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Turbo Kid (2015)

TURBO KID (2015)

Turbo Kid (2015) is a Canadian science fiction adventure horror movie that is 95 minutes long. It was shoot in several locations in Canada. Directors and writers François Simard, Anouk Whissell and Yoann-Karl Whissell based Turbo Kid from The ABC’s of Death.

Turbo Kid(2015) is ironically frustrating because it accomplishes everything it myopically sets out to. It is for anyone whose eyes light up at the very mention of ’80s cult action-adventures. Namely “BMX Bandits,” cartoons like “Jem and the Holograms,” and video games like “Mega Man.”. Turbo Kid takes place in the post-apocalyptic future of 1997. The Kid is an orphaned scavenger obsess with comic books. One day, he meets a mysterious girl named Apple. The Kid finds himself a reluctant hero who must face his fears to survive the wrath of Zeus; the sadistic and self-proclaimed leader of the Wasteland. He was armed with little more than blind faith and an ancient turbocharge weapon. The Kid makes new friends on his journey for justice against the very gang that killed his own parents. It’s once-in-a-lifetime chance to rid the Wasteland of evil, and win the girl of his dreams.

TURBO KID (2015)

It is a film that walks along the fine line of being too-dramatic and too-cheesy. Which in my opinion, it does flawlessly. However, there are not many surprises to be in this simple tale of Good Vs Evil. It chalks-out pretty much like a 80s television episode which is a huge negative in its kitty. This movie is classified as a horror movie. But it is not that scary for young kids (age 11 and above) to watch. Since The Kid is the audience’s surrogate, we see the film’s world as a post-modern world without rules. Everything is awesome because every story can involve parts of any story. The film is consistently soaked in blood and guts. Characters get hacked up, disemboweled, impaled, and generally treated like sacks of pulpy meat. That heedless disregard for human life even extends to an unnecessarily grisly flashback concerning The Kid’s dead parents.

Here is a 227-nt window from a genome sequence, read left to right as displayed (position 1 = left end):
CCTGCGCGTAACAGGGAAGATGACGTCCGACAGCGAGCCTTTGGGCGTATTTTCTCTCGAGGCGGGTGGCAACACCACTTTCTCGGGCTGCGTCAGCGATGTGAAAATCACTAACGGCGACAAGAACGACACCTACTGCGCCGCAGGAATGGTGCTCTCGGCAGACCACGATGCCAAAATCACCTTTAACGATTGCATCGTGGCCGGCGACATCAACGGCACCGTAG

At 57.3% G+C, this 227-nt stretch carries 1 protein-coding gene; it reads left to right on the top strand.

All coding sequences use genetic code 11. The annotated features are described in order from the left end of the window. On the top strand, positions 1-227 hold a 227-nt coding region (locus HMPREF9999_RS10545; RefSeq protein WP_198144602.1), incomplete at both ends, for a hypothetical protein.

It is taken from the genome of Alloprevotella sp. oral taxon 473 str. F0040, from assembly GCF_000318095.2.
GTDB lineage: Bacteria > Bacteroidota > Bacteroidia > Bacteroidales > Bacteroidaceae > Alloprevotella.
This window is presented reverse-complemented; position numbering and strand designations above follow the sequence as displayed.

Turbo Kid has the makings of a perfect midnight movie. It will be a nostalgic blast in the face for those of us old enough to remember. At least those who have developed an affinity for, the cheap Mad Max knock offs of the early 1980s. Turbo Kid(2015) isn’t really more mature than its raw generic parts. Rather is it clever enough to disarm viewers who want to regress to childhood without feeling guilty for that impulse.

TURBO KID (2015)

At a first glance, Turbo Kid looks like a movie worth watching — if you like gory, ultra-violent, kitsch movies. And it is. It is a sweet love-story and a satirical look into some of the worst post-apocalyptic films of the 1980’s. It both pays homage to and parodies those really horrible rip offs that followed the success of Mad Max. The self-awareness of its own cult status in Turbo Kid is probably nobody’s fault. It likely originated in none of the three directors who have been ceaselessly working in short-film after short-film. The Kid even expresses skepticism on behalf of the viewer by saying “I thought all robots were evil”. To this Apple responds “Depends on the model.”. It teaches viewers that it’s okay to worship the recreational products of yesterday.

The story in itself is nothing exceptional. Yet it is filled with good surprises, cute moments and even a dose of emotional scenes. The sets were wonderful and could not have been better. I enjoyed everything about this movie except for all the twists. You have to pay attention and keep up with the movie – that means no blinking. I would recommend everyone to watch this movie as soon as you can.

Don’t missAD ASTRA: “To the Stars”

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